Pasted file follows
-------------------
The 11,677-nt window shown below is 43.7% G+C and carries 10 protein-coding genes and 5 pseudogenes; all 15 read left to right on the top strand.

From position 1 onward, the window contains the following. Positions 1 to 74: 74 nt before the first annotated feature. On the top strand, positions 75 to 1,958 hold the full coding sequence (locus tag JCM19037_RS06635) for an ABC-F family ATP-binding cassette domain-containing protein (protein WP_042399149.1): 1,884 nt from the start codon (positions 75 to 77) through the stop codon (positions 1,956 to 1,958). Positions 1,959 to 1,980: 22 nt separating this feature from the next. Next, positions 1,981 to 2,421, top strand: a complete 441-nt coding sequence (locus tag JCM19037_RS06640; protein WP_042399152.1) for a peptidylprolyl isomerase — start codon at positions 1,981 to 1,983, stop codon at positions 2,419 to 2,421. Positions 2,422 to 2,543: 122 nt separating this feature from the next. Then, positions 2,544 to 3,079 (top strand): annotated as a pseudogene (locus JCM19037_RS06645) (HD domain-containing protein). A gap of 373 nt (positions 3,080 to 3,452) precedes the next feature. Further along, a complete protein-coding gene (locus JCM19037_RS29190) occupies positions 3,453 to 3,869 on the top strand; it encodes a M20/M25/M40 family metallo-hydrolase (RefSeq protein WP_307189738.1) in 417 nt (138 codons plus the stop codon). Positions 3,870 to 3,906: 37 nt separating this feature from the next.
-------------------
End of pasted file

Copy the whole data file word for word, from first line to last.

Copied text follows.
The 11,677-nt window shown below is 43.7% G+C and carries 10 protein-coding genes and 5 pseudogenes; all 15 read left to right on the top strand.

From position 1 onward, the window contains the following. Positions 1 to 74: 74 nt before the first annotated feature. On the top strand, positions 75 to 1,958 hold the full coding sequence (locus tag JCM19037_RS06635) for an ABC-F family ATP-binding cassette domain-containing protein (protein WP_042399149.1): 1,884 nt from the start codon (positions 75 to 77) through the stop codon (positions 1,956 to 1,958). Positions 1,959 to 1,980: 22 nt separating this feature from the next. Next, positions 1,981 to 2,421, top strand: a complete 441-nt coding sequence (locus tag JCM19037_RS06640; protein WP_042399152.1) for a peptidylprolyl isomerase — start codon at positions 1,981 to 1,983, stop codon at positions 2,419 to 2,421. Positions 2,422 to 2,543: 122 nt separating this feature from the next. Then, positions 2,544 to 3,079 (top strand): annotated as a pseudogene (locus JCM19037_RS06645) (HD domain-containing protein). A gap of 373 nt (positions 3,080 to 3,452) precedes the next feature. Further along, a complete protein-coding gene (locus JCM19037_RS29190) occupies positions 3,453 to 3,869 on the top strand; it encodes a M20/M25/M40 family metallo-hydrolase (RefSeq protein WP_307189738.1) in 417 nt (138 codons plus the stop codon). Positions 3,870 to 3,906: 37 nt separating this feature from the next.